“I love knitting the little socks the best, they are just so tiny and cute.” . . 


Rural round-up

May 5, 2018

Save water and cut effluent – Richard Rennie:

A partnership between Ravensdown and Lincoln University has unveiled technology its creators believe will reduce farm effluent loads significantly while also saving billions of litres of fresh water.

ClearTech, launched this week, has taken the dairy industry’s two biggest issues, effluent losses and water consumption and dealt with both through a combination of simple water purification principles, managed by a computerised controller.

ClearTech puts a coagulant into the effluent when a farm dairy yard is hosed down. It causes the effluent particles to cluster together and sink, leaving most of the water clear and usable.

Ravensdown effluent technology manager Jamie Thompson said there are challenges to getting effluent to clot given the variable pH, turbidity and content of the waste on any given day. . . 

Dairying unexpected but welcome career choice – Nicole Sharp:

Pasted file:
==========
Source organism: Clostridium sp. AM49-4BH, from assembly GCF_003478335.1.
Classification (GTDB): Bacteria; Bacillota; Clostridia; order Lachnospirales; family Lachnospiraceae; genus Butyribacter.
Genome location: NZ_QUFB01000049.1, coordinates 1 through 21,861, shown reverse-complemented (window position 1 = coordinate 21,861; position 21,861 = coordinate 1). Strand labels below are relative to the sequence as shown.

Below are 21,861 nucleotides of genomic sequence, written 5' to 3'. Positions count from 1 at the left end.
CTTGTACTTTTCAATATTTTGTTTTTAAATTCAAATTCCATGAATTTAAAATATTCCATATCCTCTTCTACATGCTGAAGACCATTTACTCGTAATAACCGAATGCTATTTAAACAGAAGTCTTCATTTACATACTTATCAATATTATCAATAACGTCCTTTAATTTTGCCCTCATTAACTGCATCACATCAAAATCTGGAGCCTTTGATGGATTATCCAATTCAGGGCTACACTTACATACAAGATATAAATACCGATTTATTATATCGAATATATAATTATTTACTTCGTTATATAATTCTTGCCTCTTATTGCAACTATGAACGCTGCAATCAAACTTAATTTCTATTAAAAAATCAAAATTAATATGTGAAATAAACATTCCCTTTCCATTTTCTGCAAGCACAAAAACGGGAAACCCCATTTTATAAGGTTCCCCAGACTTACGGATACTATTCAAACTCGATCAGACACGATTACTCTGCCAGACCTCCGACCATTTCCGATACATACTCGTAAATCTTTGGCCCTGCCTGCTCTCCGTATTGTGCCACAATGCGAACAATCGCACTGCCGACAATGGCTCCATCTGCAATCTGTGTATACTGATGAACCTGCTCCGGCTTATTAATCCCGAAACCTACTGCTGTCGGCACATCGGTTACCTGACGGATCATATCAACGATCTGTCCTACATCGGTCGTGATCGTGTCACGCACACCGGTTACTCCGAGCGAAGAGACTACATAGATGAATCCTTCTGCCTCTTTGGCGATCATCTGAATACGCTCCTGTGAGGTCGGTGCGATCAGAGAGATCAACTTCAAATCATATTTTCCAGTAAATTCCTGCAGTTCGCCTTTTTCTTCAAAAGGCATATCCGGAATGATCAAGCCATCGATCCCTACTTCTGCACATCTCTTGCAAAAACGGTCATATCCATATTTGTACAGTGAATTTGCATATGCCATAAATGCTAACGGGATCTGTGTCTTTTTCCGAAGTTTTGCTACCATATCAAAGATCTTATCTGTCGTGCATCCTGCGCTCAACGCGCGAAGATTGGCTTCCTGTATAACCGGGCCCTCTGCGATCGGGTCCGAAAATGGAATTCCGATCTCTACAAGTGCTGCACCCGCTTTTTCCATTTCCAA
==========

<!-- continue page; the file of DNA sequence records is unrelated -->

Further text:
Southland-Otago Dairy Manager of the Year Jaime McCrostie talks at the recent regional field day at the Vallelys’ property, near Gore, about her journey in the dairy sector.

Jaime McCrostie never thought she would end up dairy farming.

She grew up on a sheep farm and it was her neighbour who taught her how to milk cows.

She has travelled all over the world and worked in a range of industries, but always seems to come back to the dairy industry. . . 

MediaWorks to broadcast Grand Final of 50th FMG Young Farmer of the Year:

A new deal will see MediaWorks broadcast New Zealand’s longest running agricultural contest the FMG Young Farmer of the Year.

Under the agreement, an edited version of the 50th Grand Final of the iconic contest will be broadcast on ThreeNow.

ThreeNow is MediaWorks’ free video on-demand streaming service available on smart TVs and mobile devices.

MediaWorks’ Head of Rural, Nick Fisher, said the broadcaster is proud to be partnering with NZ Young Farmers to produce the programme. . . 

Tribute paid upon receiving award – Pam Jones:

An Alexandra man has received national recognition for his services to irrigation in Central Otago, but has paid tribute to the work of “two extraordinary women” as well.

Gavin Dann was one of two recipients of a 2018 Ron Cocks Award from Irrigation New Zealand during its conference in Alexandra recently, for his leadership of the Last Chance Irrigation Company (LCIC) and his work to establish a community drinking water supply.

Mr Dann had been the “driving force” behind a number of initiatives to improve the Last Chance company’s operations, supporting the scheme for more than 40 years, Irrigation New Zealand chairwoman Nicky Hyslop said. . . 

 

Landcorp board gets a refresh – Neal Wallace: